Now those constraints are gone and the region has descended to violent chaos — including the danger that Islamic State fighters will escape confinement and return to terrorism.

“Leaving Northwest Syria does not resolve the problem that brought us there in the first place. It only creates more,” said Rep. Michael T. McCaul, a Texas Republican who helped write the resolution rebuking Mr. Trump.

Voting for the resolution were 225 House Democrats and 129 Republicans — more than double the 60 Republicans who voted “no.” House Republicans’ top leaders voted for the rebuke.

Democratic congressional leaders said they hoped that high tally would persuade Mr. Trump to do an about-face. Instead, they walked out of an afternoon meeting when the president lashed out.

“This was not a dialogue,” said Senate Minority Leader Charles E. Schumer, New York Democrat, calling it a “diatribe.”

Republicans who emerged from the White House said Democrats were the ones who behaved poorly.

If Mrs. Pelosi had stayed instead of storming out, then she would have been part of a productive meeting in which generals outlined plans to keep a small residual force in Syria to protect U.S. interests, said House Minority Leader Kevin McCarthy, California Republican.

Mr. Trump renewed his feud with sometime ally Sen. Lindsey Graham, a South Carolina Republican who has called the president’s decision “the biggest mistake of his presidency.”

He said Mr. Graham, a frequent golfing buddy, should stop giving him advice and stick to approving his judges and investigating whether President Barack Obama tried to spoil his chances during the 2016 campaign.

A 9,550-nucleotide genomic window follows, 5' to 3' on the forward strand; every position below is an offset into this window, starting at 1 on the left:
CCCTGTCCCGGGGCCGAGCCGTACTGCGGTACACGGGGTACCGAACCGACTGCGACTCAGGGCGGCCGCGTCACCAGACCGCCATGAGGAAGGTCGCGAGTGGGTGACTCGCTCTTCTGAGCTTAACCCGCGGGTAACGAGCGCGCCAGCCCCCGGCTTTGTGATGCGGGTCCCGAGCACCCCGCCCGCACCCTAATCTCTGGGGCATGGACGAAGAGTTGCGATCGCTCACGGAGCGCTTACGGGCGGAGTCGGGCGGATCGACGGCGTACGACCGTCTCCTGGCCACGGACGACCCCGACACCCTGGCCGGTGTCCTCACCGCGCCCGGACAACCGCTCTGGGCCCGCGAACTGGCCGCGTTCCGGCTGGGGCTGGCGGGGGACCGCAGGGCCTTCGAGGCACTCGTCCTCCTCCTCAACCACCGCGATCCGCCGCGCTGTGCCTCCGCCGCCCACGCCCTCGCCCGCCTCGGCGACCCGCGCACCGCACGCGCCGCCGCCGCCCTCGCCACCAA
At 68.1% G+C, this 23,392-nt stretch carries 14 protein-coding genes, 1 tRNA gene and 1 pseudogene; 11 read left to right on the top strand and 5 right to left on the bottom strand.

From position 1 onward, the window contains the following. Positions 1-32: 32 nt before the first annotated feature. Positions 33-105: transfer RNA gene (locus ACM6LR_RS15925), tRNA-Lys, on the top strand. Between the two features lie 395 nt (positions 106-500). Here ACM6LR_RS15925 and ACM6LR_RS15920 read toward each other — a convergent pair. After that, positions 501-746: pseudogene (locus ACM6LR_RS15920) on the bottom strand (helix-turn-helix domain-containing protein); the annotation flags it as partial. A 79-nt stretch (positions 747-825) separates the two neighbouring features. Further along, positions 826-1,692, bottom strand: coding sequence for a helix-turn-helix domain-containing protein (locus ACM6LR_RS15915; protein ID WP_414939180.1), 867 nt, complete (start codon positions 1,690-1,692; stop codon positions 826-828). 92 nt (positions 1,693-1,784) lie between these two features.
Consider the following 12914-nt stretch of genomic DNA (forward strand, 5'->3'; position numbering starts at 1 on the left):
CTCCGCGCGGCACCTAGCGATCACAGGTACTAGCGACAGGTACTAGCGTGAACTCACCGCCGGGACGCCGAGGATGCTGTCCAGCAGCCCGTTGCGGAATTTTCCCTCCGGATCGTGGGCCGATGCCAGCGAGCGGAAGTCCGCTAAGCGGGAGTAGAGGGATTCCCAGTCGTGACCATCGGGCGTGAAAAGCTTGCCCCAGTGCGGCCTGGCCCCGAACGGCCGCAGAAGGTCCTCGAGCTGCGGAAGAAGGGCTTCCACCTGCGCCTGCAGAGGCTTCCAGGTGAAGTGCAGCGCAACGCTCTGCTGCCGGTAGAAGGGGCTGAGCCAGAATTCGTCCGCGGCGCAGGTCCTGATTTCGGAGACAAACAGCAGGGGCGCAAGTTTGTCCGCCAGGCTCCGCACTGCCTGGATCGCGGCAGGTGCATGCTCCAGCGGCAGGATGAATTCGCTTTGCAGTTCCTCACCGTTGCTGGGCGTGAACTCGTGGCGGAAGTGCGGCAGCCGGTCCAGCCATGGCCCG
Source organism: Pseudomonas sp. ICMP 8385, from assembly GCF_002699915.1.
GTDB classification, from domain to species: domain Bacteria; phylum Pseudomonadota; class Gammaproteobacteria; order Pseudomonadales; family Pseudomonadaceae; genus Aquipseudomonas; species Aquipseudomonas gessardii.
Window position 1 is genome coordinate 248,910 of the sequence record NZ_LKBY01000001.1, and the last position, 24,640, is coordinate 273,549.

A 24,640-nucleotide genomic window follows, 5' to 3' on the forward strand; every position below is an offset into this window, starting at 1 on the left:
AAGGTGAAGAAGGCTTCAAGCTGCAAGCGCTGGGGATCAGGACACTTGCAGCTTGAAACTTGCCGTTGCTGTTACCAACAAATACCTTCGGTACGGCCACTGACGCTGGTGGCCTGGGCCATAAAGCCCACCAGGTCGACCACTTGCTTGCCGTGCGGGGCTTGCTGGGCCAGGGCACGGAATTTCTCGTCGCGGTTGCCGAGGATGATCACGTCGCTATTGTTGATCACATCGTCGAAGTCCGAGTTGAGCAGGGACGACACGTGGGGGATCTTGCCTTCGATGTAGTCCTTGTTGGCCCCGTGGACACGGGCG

Mr. Graham, who is working on a bill to slap sanctions on Turkey, said he “won’t be quiet” about national security.

Rep. Liz Cheney of Wyoming, chair of the House Republican Conference, announced similar legislation in the lower chamber.

Her bill personally targets Turkish President Recep Tayyip Erdogan and demands that the administration figure out his net worth and report the figure to Congress. Her bill would also block key Turkish officials from entering the U.S. and deny American military assistance to the country.

Despite his defiance, Mr. Trump has made some concessions, including agreeing to leave a small force in Syria.

He also is working on persuading Mr. Erdogan to curtail his attack on the Kurds. He is deploying Vice President Mike Pence and Secretary of State Mike Pompeo to talk with the Turkish leader on Thursday.

A letter Mr. Trump wrote last week to Mr. Erdogan also surfaced Wednesday and showed the U.S. leader badgering his counterpart.

“History will look upon you favorably if you get this done the right and humane way,” Mr. Trump said. “It will look upon you forever as the devil if good things don’t happen. Don’t be a tough guy. Don’t be a fool!”

⦁ Stephen Dinan contributed to this report.